The Stanley log caliper in Lot 499 was never assigned a model number nor listed in a Stanley catalog. After seeing photographs of Stanley’s receiving facilty for shipments of rosewood, beech, hickory and other woods it is clear they needed a tool like the one in Lot 499 to use in their own business. The example in this auction was made of hickory; its hickory shaft had a table with zillions of hand stamped tables of numbers used to convert log diameters and lengths into board feet of sawn planks and it had huge solid brass jaws that could measure a 36 inch diameter log. It was in fine condition and sold for $2,486.
The Jones “Most Improved Microscope”, Lot 605, was manufactured by the Dollond family of scientific instrument makers of London in the early part of the 19th century. This example was 19 inches high when assembled. It was in the original fitted wooden box with several eyepieces and other accessories. Several of the little spacer blocks in the box need to be re-glued and the lock on the box needs a key. This stunning example was in Fine condition and sold on a bid of $1,808.
Lot 450, the Universal Roofing Square patented in 1899 by John Van Namee of Streator, Illinois, was a charming assemblage consisting of a 17 inch long maple body and four arms. This contraption made it possible to lay out lengths and angles needed to pre-cut all of the members of a sloped roof with intersection of wings of different widths and heights. It was one of two known examples, was in Good+ condition, and sold for $1,695. All of the same layout work could be done by a qualified carpenter using a typical two foot framing square having roofing or rafter tables.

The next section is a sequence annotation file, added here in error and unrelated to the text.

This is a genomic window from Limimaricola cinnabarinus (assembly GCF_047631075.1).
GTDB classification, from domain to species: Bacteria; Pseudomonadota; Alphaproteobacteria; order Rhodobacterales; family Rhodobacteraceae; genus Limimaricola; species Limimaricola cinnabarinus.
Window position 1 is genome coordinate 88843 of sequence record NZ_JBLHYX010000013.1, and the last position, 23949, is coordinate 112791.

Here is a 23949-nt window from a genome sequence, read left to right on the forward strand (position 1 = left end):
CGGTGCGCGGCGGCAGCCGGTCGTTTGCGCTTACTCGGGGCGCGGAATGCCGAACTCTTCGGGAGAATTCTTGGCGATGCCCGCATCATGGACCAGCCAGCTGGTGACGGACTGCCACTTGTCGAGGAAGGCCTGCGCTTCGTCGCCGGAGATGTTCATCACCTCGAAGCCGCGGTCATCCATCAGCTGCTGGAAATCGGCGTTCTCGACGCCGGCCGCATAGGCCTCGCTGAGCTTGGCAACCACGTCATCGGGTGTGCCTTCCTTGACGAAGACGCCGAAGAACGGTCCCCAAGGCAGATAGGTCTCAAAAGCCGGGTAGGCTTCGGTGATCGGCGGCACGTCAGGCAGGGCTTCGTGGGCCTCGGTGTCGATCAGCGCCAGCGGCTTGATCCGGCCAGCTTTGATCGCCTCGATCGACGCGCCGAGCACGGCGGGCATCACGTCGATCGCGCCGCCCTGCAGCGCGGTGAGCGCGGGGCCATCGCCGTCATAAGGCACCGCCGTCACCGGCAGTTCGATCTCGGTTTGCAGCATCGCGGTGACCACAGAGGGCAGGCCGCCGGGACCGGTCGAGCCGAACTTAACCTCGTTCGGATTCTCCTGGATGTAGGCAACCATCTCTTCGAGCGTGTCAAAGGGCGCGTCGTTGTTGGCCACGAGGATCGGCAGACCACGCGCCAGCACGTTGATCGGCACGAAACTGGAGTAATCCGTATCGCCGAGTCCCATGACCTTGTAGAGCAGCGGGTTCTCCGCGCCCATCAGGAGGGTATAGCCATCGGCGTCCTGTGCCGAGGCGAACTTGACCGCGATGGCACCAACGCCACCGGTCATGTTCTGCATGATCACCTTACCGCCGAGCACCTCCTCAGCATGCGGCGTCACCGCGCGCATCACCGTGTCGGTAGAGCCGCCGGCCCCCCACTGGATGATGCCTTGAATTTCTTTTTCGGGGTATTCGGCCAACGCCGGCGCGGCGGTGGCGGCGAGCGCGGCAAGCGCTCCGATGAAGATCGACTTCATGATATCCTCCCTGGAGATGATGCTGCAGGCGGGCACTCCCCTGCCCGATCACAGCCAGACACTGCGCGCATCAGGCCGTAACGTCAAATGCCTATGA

The final little gem, Lot 302, in this group was a 3½ inch long steel soled brass infill plane made in 1987 by the most highly gifted of all plane smiths, Robert Baker. It was in immaculate condition and sold for $1,305.
Two items on the cover of the 46th auction catalog rank as unusual: Lot 267 the strange bronze 11 inch smooth plane bearing the Mark”Morin”, and Lot 292, a cast bronze miter or smoothing plane, previously unidentified.
The very rare Morin plane, Lot 267, was recently featured on the website “Working by Hand” posted June 11, 2014, where it was called “a weird bronze plane” and was described as having a 2 inch wide cutter that was only supported at the mouth and at the top of the handle. A frog could have provided solid support between those teo points or at least part way there and would have dampened cutter chatter. There was mention of a companion block plane in the listing; it was less than 2 inches wide by 7 inches long, but no clue was offered as to where more information could be found. The Morin smoothing plane in this auction was in Fine condition and sold for $536.75. Apparently a Morin smoother was offered in Tony Murland’s 2013 auction with an estimated value of £80 to £120 pounds.
Lot 292 was apparently the cast bronze body of a Scott’s miter or end grain plane with a later and inappropriate replacement infill. The plane was invented, designed and sold by William C. Scott, 204 Clinton Street, Cincinnati, Ohio. The proper body and infill can be seen in Roger K. Smith’s Patented Transitional and Metallic Planes in America, Volume II, page 112, figure 164a and b. The cast bronze body in this auction was in Fine condition regardless of the improper infill and wedge, and was a good value at $310.75. It is very rare and could have been brought into collectible condition with a properly shaped toe insert and wedge.
The 47th International Antique Tool Auction
We are looking forward with great expectation to the 47th International Antique Tool Auction and Dealers Sale which promises to be filled with a tantalizing selection of rare and unusual tools. It will be held on October 30th and October 31st at the Radisson Inn, Camp Hill, PA. Jim Gehring known for his tremendous knowledge of levels and inclinometers as well as an impressive range of similar collectibles and for being the owner and manger of The Fine Tool Journal and now of the Brown International Auction services will be at the helm. Clarence Blanchard and mike Jenkins will be available if called upon for Special Collections and for consultation on special items.
John G. Wells